For a married couple, deciding between joint and individual living trust may be confusing. There are factors that should be considered when determining which trust might be best. 

These factors include, but aren’t limited to: Whether the trust will be revocable or irrevocable, tax planning, how assets are titled, whether you agree on the same order of distribution, have blended family concerns, etc. For couples, joint revocable trust are the most common because they’re typically less expensive to create, and simpler to manage. 

You should be aware that one of the important parts of creating any living trust is understanding the concept of each. A revocable living trust can be modified, amended or dissolved at any time during your lifetime. Irrevocable trusts cannot be easily modified or dissolved without the permission of the trustee and all beneficiaries, and should be used with caution. 

Here, we’ll briefly discuss only the revocable living trust.

Unique circumstances and blended families: Individual trust can be a great option for couples who are in their second (or more) marriage. One or both spouses might also have children from prior marriages or relationships, own separate property, or are expecting individual family inheritances that they want to keep separate.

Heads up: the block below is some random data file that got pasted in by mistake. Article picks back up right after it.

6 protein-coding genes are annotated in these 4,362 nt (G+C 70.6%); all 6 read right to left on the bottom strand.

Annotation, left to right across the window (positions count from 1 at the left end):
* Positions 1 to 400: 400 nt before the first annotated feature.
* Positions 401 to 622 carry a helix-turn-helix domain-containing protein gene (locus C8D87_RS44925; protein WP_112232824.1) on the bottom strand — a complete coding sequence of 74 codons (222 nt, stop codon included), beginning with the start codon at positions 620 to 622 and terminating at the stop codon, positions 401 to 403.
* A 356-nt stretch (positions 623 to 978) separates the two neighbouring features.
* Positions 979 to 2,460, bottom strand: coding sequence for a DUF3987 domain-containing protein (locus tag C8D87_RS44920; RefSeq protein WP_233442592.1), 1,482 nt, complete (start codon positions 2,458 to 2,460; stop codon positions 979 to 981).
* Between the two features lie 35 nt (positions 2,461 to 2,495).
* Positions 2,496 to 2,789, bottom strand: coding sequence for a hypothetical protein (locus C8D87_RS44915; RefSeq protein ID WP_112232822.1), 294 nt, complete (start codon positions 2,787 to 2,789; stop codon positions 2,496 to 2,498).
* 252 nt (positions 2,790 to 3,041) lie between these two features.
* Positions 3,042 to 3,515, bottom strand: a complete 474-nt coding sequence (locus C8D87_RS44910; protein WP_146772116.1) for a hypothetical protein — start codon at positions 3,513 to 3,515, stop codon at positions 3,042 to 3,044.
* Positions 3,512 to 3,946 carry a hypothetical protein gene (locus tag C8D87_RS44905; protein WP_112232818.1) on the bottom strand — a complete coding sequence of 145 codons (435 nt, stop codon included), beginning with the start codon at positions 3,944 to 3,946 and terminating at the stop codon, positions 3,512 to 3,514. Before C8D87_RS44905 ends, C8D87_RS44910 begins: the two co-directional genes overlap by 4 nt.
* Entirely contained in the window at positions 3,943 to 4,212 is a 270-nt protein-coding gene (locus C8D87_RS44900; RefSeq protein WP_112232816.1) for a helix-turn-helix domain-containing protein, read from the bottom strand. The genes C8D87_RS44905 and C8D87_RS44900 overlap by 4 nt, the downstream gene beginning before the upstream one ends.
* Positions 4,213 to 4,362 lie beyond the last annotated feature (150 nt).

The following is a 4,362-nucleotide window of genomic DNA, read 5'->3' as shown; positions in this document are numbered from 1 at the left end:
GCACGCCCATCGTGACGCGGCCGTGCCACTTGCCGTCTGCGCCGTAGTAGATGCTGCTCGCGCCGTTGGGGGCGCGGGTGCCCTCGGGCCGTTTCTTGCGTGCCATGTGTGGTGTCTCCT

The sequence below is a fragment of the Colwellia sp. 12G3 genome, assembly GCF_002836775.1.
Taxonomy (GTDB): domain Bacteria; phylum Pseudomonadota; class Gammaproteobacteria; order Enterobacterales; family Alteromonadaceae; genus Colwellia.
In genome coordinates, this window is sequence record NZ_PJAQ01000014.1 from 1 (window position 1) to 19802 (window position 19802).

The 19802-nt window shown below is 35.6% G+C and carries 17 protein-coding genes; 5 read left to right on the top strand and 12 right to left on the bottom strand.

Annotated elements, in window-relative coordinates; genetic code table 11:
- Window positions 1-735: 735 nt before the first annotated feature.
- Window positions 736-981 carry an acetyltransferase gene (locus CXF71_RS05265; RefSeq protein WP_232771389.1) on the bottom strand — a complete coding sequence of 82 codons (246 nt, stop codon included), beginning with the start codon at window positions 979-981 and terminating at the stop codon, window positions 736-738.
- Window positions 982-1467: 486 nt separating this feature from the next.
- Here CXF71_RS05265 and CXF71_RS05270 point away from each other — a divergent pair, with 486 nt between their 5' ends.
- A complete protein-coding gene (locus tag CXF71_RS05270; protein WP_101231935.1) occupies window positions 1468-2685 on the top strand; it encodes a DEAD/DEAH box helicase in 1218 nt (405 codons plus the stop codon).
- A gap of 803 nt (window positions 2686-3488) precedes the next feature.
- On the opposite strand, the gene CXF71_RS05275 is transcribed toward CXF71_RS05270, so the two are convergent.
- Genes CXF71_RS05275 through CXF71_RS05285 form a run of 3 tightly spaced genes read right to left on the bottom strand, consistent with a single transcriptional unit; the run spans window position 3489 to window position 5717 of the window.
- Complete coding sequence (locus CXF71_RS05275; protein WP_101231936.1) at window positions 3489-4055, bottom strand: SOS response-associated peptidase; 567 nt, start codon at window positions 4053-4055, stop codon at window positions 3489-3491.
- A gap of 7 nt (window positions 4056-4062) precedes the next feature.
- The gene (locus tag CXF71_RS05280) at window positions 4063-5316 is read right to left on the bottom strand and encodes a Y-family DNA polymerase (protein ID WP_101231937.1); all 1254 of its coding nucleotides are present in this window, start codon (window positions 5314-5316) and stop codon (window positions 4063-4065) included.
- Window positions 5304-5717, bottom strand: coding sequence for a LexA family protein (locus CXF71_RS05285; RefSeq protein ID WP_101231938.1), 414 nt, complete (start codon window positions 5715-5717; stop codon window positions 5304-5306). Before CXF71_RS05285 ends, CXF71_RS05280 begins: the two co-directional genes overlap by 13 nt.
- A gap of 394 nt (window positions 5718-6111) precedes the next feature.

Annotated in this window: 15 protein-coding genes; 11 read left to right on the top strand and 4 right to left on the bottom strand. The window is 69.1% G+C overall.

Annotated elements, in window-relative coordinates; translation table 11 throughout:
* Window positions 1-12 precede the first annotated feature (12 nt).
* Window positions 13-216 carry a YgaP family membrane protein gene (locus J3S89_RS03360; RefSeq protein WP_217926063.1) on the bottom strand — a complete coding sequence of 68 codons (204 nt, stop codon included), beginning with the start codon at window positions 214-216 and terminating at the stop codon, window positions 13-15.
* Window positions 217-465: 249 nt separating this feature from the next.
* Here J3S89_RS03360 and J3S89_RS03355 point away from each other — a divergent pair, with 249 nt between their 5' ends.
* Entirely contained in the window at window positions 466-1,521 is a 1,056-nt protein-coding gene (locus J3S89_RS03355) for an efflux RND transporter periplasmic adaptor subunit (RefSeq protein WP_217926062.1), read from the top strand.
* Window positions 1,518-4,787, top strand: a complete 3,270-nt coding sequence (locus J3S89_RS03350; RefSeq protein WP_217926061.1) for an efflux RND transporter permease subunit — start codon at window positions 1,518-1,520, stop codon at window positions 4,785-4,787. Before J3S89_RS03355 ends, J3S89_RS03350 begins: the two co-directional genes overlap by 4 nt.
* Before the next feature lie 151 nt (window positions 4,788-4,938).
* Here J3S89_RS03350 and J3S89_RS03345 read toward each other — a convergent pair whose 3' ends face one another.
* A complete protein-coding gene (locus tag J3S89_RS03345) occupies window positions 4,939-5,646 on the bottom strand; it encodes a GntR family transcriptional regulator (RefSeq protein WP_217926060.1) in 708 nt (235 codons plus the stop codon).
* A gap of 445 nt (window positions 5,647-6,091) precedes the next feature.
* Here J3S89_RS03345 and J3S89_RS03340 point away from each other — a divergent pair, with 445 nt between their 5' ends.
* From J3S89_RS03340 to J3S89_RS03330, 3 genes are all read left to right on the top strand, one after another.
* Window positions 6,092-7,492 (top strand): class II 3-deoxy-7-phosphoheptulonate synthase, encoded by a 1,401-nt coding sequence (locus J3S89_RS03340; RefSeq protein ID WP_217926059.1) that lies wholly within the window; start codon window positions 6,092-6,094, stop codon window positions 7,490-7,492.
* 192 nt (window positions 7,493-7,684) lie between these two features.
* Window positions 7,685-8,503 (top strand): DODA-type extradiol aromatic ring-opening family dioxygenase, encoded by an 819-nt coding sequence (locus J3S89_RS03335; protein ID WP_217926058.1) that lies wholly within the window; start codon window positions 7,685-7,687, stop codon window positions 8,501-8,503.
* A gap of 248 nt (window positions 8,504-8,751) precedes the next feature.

Joint trust is a common tool for couples in their first marriage, or who have similar distribution patterns, and couples who wish to keep assets as a single unit within their marital estate. Note that many couples who are in their second-plus marriages decide to have a joint trust, and add certain marital provisions/restrictions to prevent the surviving spouse from modifying certain aspects of the trust agreement.

Administration during lifetime: Individual trust can make the process of retitling assets into the name of the trust very tedious if the assets are currently jointly titled. Additionally, with individual trust, typically only one spouse will be managing their own trust and therefore, separate trust can require much more work.

Joint trust can be much easier to manage during the lifetime of the spouses, as both spouses will have equal control over the management of the joint assets held in the trust. 

Administration upon death: With individual trust, each spouse can designate how they wish for their own assets to be distributed upon death. Because there are two individual trusts, once one spouse passes away, their own trust becomes fully irrevocable. The person designated to administer the trust estate upon death will then need to make distributions to the beneficiaries as outlined in the trust agreement. 

More often than not the primary beneficiary is the surviving spouse – and if the couple had a joint trust then certain administrative measures may not have been needed to be performed after the first spouse’s death. 

With joint trust, once one spouse dies, the surviving spouse will continue to manage the trust estate assets during their lifetime. Ideally, the spouses agreed to a joint ultimate distribution plan that is to be made of any remaining trust estate assets after the surviving spouse has died. Unless specified otherwise in the trust agreement, there usually is no trust administration that needs to be done after the first spouse dies. 

To help decide what type of trust is best for you, consult an estate planning attorney.

Jada L. Gaines is an associate attorney with Elder Law & Estate Planning Center in Bluffton.